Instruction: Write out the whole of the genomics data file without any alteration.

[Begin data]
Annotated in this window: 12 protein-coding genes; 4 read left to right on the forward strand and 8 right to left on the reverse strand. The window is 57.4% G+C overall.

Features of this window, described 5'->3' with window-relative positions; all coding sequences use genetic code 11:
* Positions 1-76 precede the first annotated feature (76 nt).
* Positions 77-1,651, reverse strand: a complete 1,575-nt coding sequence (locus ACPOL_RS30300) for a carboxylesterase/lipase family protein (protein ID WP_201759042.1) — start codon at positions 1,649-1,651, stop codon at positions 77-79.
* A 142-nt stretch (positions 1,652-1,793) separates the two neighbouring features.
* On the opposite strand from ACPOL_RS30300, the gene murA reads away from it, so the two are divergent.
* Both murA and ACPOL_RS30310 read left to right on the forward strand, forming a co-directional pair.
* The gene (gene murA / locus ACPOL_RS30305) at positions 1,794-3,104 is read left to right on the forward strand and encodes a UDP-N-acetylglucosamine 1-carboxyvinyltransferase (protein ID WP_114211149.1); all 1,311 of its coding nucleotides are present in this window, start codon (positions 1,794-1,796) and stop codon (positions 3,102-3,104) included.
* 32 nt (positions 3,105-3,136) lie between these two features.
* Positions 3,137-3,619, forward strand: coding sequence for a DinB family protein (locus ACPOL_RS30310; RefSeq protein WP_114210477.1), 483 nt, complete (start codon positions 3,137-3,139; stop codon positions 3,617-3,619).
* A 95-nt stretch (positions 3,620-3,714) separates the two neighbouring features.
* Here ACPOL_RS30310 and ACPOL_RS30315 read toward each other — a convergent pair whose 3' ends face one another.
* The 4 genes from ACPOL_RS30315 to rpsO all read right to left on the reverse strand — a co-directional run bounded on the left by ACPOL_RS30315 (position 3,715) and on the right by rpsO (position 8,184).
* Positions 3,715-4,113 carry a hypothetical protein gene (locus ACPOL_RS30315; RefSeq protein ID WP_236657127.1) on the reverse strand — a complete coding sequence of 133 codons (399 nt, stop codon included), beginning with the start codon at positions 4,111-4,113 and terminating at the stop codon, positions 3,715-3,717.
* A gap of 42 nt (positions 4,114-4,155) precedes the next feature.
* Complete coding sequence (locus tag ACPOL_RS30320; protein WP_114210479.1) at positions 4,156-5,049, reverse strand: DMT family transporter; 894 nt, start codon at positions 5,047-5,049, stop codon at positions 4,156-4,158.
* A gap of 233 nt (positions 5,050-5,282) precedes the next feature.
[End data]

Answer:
Annotated in this window: 12 protein-coding genes; 4 read left to right on the forward strand and 8 right to left on the reverse strand. The window is 57.4% G+C overall.

Features of this window, described 5'->3' with window-relative positions; all coding sequences use genetic code 11:
* Positions 1-76 precede the first annotated feature (76 nt).
* Positions 77-1,651, reverse strand: a complete 1,575-nt coding sequence (locus ACPOL_RS30300) for a carboxylesterase/lipase family protein (protein ID WP_201759042.1) — start codon at positions 1,649-1,651, stop codon at positions 77-79.
* A 142-nt stretch (positions 1,652-1,793) separates the two neighbouring features.
* On the opposite strand from ACPOL_RS30300, the gene murA reads away from it, so the two are divergent.
* Both murA and ACPOL_RS30310 read left to right on the forward strand, forming a co-directional pair.
* The gene (gene murA / locus ACPOL_RS30305) at positions 1,794-3,104 is read left to right on the forward strand and encodes a UDP-N-acetylglucosamine 1-carboxyvinyltransferase (protein ID WP_114211149.1); all 1,311 of its coding nucleotides are present in this window, start codon (positions 1,794-1,796) and stop codon (positions 3,102-3,104) included.
* 32 nt (positions 3,105-3,136) lie between these two features.
* Positions 3,137-3,619, forward strand: coding sequence for a DinB family protein (locus ACPOL_RS30310; RefSeq protein WP_114210477.1), 483 nt, complete (start codon positions 3,137-3,139; stop codon positions 3,617-3,619).
* A 95-nt stretch (positions 3,620-3,714) separates the two neighbouring features.
* Here ACPOL_RS30310 and ACPOL_RS30315 read toward each other — a convergent pair whose 3' ends face one another.
* The 4 genes from ACPOL_RS30315 to rpsO all read right to left on the reverse strand — a co-directional run bounded on the left by ACPOL_RS30315 (position 3,715) and on the right by rpsO (position 8,184).
* Positions 3,715-4,113 carry a hypothetical protein gene (locus ACPOL_RS30315; RefSeq protein ID WP_236657127.1) on the reverse strand — a complete coding sequence of 133 codons (399 nt, stop codon included), beginning with the start codon at positions 4,111-4,113 and terminating at the stop codon, positions 3,715-3,717.
* A gap of 42 nt (positions 4,114-4,155) precedes the next feature.
* Complete coding sequence (locus tag ACPOL_RS30320; protein WP_114210479.1) at positions 4,156-5,049, reverse strand: DMT family transporter; 894 nt, start codon at positions 5,047-5,049, stop codon at positions 4,156-4,158.
* A gap of 233 nt (positions 5,050-5,282) precedes the next feature.